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  Life Assurance

Life Assurance

There are two different ways of taking out life assurance:

1. Term Assurance.
2. Whole of Life.

1. Term Assurance

Although there are different types of term assurance the common theme is that they run for a specific term. After the term has expired then the cover stops. There is no investment element in these plans whatsoever.

There are six different options:

a) Mortgage Protection
Mortgage protection is a type of term assurance policy also called decreasing term assurance. The initial amount of life cover reduces each year, closely matching the outstanding capital debt on your mortgage. You should be aware that if interest rates go over a certain % then your mortgage may not be paid off if you die.

b) Level Term Assurance
This type of plan pays a lump sum in the event of death during the term of the policy. The contract contains no investment element. If you were to fall ill after the policy has expired, you would have difficulty replacing the cover.

c) Increasing Term Assurance
Your level of life cover and premium will increase each year normally by RPI (Retail Prices Index) subject to a ceiling of typically 10% per annum.

d) Convertible Term Assurance
This contract is similar to a level term assurance policy with one distinct difference. The policy may be converted into an endowment or whole-of-life plan, regardless of state of health. Clearly, this is a valuable facility. Higher premiums are usually paid for this type of life assurance compared with level term assurance.

e) Renewable Term Assurance
A level/convertible term assurance policy will expire at the end of its term at which point, due to medical conditions, premiums payable for further cover may be more expensive. To provide some protection against this eventuality, a renewable term assurance policy allows the original policy to be replaced with a new plan at the end of its term, regardless of state of health.

f) Family Income Benefit
This is a life assurance contract, which does not pay a lump sum during the term, but, in the event of death, pays a regular sum after death. The regular payment is usually made from the date of death until expiry of the policy term.

g) Endowment Assurance
A low cost endowment is a combination of an endowment assurance policy and a decreasing term assurance policy. These policies are typically used to fund a mortgage repayment.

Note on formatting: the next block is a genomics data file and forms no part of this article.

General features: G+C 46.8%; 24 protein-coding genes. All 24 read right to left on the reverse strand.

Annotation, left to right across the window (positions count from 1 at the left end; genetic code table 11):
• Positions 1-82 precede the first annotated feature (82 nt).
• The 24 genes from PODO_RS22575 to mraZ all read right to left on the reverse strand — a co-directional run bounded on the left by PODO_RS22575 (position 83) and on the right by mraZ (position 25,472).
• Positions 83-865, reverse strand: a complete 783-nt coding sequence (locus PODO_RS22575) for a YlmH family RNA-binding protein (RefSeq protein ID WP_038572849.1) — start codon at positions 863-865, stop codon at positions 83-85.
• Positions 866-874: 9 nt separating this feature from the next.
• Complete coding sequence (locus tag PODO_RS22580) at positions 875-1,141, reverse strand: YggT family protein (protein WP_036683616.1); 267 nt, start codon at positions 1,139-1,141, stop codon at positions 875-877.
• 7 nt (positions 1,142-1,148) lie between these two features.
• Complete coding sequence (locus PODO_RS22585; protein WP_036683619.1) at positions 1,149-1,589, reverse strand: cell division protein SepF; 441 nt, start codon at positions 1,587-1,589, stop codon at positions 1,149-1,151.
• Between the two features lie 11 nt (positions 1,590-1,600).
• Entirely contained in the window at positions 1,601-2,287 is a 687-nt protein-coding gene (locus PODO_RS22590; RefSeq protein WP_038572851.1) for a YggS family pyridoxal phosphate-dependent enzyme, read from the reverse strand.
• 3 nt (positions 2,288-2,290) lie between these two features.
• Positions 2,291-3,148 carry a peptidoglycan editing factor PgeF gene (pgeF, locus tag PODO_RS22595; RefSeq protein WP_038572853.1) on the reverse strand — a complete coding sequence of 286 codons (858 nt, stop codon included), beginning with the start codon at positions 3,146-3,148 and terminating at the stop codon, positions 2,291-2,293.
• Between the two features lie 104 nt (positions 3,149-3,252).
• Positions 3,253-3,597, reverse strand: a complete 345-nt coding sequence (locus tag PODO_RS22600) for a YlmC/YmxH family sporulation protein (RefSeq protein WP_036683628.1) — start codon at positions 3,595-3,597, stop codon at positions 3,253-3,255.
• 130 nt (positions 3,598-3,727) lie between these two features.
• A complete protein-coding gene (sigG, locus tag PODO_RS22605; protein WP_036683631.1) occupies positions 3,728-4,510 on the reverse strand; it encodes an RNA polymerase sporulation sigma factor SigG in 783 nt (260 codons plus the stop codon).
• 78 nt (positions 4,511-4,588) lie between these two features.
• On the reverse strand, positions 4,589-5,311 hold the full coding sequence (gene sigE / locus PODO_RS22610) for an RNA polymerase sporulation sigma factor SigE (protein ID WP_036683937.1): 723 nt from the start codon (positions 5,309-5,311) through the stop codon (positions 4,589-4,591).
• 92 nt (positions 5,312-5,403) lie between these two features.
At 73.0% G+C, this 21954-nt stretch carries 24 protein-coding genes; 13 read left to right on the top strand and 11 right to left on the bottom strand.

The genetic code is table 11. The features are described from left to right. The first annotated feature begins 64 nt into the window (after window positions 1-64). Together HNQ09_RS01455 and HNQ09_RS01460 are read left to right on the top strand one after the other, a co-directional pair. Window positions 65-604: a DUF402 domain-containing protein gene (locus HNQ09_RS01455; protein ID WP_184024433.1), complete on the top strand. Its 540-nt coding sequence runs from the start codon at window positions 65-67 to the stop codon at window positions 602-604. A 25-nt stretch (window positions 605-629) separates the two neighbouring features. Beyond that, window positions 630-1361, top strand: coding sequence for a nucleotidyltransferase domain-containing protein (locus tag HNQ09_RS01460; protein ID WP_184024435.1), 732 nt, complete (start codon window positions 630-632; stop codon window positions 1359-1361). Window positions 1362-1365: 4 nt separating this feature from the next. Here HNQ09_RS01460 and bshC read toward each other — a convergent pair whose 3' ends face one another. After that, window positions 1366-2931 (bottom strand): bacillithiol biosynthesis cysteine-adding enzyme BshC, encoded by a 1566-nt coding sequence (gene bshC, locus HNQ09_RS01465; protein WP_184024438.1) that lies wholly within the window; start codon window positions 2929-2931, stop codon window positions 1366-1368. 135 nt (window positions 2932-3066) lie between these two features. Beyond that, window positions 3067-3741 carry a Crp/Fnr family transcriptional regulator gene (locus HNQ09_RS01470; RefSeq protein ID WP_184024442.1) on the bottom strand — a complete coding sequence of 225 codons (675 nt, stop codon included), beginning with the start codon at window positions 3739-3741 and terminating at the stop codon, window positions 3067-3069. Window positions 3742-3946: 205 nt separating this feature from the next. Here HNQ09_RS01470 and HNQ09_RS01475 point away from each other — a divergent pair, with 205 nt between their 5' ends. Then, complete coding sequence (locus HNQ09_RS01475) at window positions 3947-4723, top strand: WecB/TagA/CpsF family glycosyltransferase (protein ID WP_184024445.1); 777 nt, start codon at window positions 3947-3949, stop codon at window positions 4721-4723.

The endowment policy is structured so that if bonus rates continue within the levels quoted, the maturity proceeds should be sufficient to repay the whole of a loan (usually a mortgage), although this is not guaranteed.
On death during the term the sum assured will be paid by the combined value of the endowment and the decreasing term assurance.
A full endowment is really an investment contract so will not be covered here.

2. Whole of Life

Whole of life assurance, as the name suggests, can provide life cover without imposing a limited term. As with endowment policies, they may be with-profits, unit linked or on a low cost basis.

There is a choice between the maximum and minimum levels of cover available at given levels of premium. Standard cover basically allows the same level of life cover to be kept up throughout life, as long as the fund achieves a specified minimum annual growth rate. If this rate is not achieved, you will either need to increase the premium to maintain cover, or to decrease the level of cover to a sustainable level. Whatever level of initial cover is chosen, that amount is guaranteed to be maintained for a specified term (normally 10 years).
This plan is subject to regular reviews and should fund performance be less than that anticipated then your premium might have to be increased.

Whole of Life V Term Assurance

Term assurance, as you would imagine, is for a specific term and has no investment element and therefore no return. This is the "no frills" approach but it does have two main advantages:

1. It is cheap.
2. The premiums can be guaranteed not to increase (provided you pick the right provider).

As you would imagine the reverse is true in many aspects of whole of life as you have an investment element that would normally return approximately half your premiums at around age 65. Obviously this can be more or less than this. The premium is reviewed each year so if the performance is not so good, or the life company's mortality rate increases, then the life company can increase your premiums. However any increase would not usually happen for at least ten years.

Having said this, whole of life has three significant advantages.

1. You are guaranteed to be insured for as long as you live. This has obvious Inheritance Tax planning advantages.
2. You may get back more than you paid in if funds do well.
3. It is easier to put inflation proofing on to the contract.

Whole of life is most useful if there is likely to be an inheritance tax liability.

One last point on whole of life is that you can either opt for a balanced or maximum approach. A balanced approach means that provided the reviews go as planned then the premium will not increase over the term. A maximum basis is like a low start in that the premiums will remain the same for the first ten years after which they will increase quite dramatically at each review.

You will have the option of either maintaining the life cover at a higher premium or maintaining the premium and dropping the cover.

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